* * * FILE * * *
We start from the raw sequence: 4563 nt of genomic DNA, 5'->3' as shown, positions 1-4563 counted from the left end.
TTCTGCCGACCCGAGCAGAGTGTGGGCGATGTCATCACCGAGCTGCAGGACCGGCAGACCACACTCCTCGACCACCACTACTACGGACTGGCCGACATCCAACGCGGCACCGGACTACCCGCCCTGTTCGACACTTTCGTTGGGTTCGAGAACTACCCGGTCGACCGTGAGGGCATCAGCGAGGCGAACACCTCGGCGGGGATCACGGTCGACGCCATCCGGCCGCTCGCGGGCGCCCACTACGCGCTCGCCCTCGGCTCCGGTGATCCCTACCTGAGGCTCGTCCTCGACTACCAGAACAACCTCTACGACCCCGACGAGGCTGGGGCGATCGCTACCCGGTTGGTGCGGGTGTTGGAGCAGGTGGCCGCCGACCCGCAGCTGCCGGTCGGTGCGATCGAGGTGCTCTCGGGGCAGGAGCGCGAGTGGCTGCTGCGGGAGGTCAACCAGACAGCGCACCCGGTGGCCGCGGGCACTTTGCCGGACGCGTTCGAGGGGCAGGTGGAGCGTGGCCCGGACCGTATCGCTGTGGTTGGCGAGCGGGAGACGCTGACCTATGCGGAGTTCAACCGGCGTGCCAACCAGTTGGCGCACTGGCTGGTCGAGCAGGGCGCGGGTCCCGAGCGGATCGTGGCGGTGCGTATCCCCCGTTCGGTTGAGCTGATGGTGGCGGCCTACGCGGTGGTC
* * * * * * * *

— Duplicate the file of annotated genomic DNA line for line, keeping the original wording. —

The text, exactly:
We start from the raw sequence: 4563 nt of genomic DNA, 5'->3' as shown, positions 1-4563 counted from the left end.
TTCTGCCGACCCGAGCAGAGTGTGGGCGATGTCATCACCGAGCTGCAGGACCGGCAGACCACACTCCTCGACCACCACTACTACGGACTGGCCGACATCCAACGCGGCACCGGACTACCCGCCCTGTTCGACACTTTCGTTGGGTTCGAGAACTACCCGGTCGACCGTGAGGGCATCAGCGAGGCGAACACCTCGGCGGGGATCACGGTCGACGCCATCCGGCCGCTCGCGGGCGCCCACTACGCGCTCGCCCTCGGCTCCGGTGATCCCTACCTGAGGCTCGTCCTCGACTACCAGAACAACCTCTACGACCCCGACGAGGCTGGGGCGATCGCTACCCGGTTGGTGCGGGTGTTGGAGCAGGTGGCCGCCGACCCGCAGCTGCCGGTCGGTGCGATCGAGGTGCTCTCGGGGCAGGAGCGCGAGTGGCTGCTGCGGGAGGTCAACCAGACAGCGCACCCGGTGGCCGCGGGCACTTTGCCGGACGCGTTCGAGGGGCAGGTGGAGCGTGGCCCGGACCGTATCGCTGTGGTTGGCGAGCGGGAGACGCTGACCTATGCGGAGTTCAACCGGCGTGCCAACCAGTTGGCGCACTGGCTGGTCGAGCAGGGCGCGGGTCCCGAGCGGATCGTGGCGGTGCGTATCCCCCGTTCGGTTGAGCTGATGGTGGCGGCCTACGCGGTGGTC